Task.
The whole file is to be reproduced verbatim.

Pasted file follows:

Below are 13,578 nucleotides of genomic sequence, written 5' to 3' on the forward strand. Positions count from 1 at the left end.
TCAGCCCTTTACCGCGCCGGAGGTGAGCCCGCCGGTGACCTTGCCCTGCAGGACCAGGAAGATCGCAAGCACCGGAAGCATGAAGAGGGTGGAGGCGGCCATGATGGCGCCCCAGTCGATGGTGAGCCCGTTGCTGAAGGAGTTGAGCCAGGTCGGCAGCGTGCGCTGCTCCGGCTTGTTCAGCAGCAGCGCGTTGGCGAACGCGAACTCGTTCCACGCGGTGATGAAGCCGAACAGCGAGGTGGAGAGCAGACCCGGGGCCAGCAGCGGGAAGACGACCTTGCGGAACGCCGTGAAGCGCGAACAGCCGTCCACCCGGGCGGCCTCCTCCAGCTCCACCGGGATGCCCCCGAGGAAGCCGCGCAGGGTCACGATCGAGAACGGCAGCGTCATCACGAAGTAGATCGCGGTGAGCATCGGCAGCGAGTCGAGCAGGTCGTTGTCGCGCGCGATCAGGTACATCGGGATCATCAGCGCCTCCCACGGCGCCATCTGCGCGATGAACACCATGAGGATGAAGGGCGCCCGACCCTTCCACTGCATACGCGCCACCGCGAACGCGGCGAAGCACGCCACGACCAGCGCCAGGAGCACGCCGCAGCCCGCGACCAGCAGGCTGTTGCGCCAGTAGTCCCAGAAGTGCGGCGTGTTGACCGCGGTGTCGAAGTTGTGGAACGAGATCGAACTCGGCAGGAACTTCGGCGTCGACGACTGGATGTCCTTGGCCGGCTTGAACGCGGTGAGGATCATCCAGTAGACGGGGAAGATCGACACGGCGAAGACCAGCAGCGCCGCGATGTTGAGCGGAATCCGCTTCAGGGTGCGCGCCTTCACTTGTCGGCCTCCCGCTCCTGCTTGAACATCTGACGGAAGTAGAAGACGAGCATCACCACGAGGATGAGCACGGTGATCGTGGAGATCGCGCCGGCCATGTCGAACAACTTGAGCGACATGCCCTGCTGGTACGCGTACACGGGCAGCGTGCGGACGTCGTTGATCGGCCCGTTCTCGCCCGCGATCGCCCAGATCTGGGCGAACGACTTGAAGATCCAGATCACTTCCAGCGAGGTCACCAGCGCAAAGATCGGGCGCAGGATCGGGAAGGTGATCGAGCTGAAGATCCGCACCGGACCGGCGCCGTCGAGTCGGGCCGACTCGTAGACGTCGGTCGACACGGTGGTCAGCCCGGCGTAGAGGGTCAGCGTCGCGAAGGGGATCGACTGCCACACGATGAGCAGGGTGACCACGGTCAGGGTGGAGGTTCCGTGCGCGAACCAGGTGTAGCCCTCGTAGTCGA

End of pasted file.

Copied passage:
Below are 13,578 nucleotides of genomic sequence, written 5' to 3' on the forward strand. Positions count from 1 at the left end.
TCAGCCCTTTACCGCGCCGGAGGTGAGCCCGCCGGTGACCTTGCCCTGCAGGACCAGGAAGATCGCAAGCACCGGAAGCATGAAGAGGGTGGAGGCGGCCATGATGGCGCCCCAGTCGATGGTGAGCCCGTTGCTGAAGGAGTTGAGCCAGGTCGGCAGCGTGCGCTGCTCCGGCTTGTTCAGCAGCAGCGCGTTGGCGAACGCGAACTCGTTCCACGCGGTGATGAAGCCGAACAGCGAGGTGGAGAGCAGACCCGGGGCCAGCAGCGGGAAGACGACCTTGCGGAACGCCGTGAAGCGCGAACAGCCGTCCACCCGGGCGGCCTCCTCCAGCTCCACCGGGATGCCCCCGAGGAAGCCGCGCAGGGTCACGATCGAGAACGGCAGCGTCATCACGAAGTAGATCGCGGTGAGCATCGGCAGCGAGTCGAGCAGGTCGTTGTCGCGCGCGATCAGGTACATCGGGATCATCAGCGCCTCCCACGGCGCCATCTGCGCGATGAACACCATGAGGATGAAGGGCGCCCGACCCTTCCACTGCATACGCGCCACCGCGAACGCGGCGAAGCACGCCACGACCAGCGCCAGGAGCACGCCGCAGCCCGCGACCAGCAGGCTGTTGCGCCAGTAGTCCCAGAAGTGCGGCGTGTTGACCGCGGTGTCGAAGTTGTGGAACGAGATCGAACTCGGCAGGAACTTCGGCGTCGACGACTGGATGTCCTTGGCCGGCTTGAACGCGGTGAGGATCATCCAGTAGACGGGGAAGATCGACACGGCGAAGACCAGCAGCGCCGCGATGTTGAGCGGAATCCGCTTCAGGGTGCGCGCCTTCACTTGTCGGCCTCCCGCTCCTGCTTGAACATCTGACGGAAGTAGAAGACGAGCATCACCACGAGGATGAGCACGGTGATCGTGGAGATCGCGCCGGCCATGTCGAACAACTTGAGCGACATGCCCTGCTGGTACGCGTACACGGGCAGCGTGCGGACGTCGTTGATCGGCCCGTTCTCGCCCGCGATCGCCCAGATCTGGGCGAACGACTTGAAGATCCAGATCACTTCCAGCGAGGTCACCAGCGCAAAGATCGGGCGCAGGATCGGGAAGGTGATCGAGCTGAAGATCCGCACCGGACCGGCGCCGTCGAGTCGGGCCGACTCGTAGACGTCGGTCGACACGGTGGTCAGCCCGGCGTAGAGGGTCAGCGTCGCGAAGGGGATCGACTGCCACACGATGAGCAGGGTGACCACGGTCAGGGTGGAGGTTCCGTGCGCGAACCAGGTGTAGCCCTCGTAGTCGA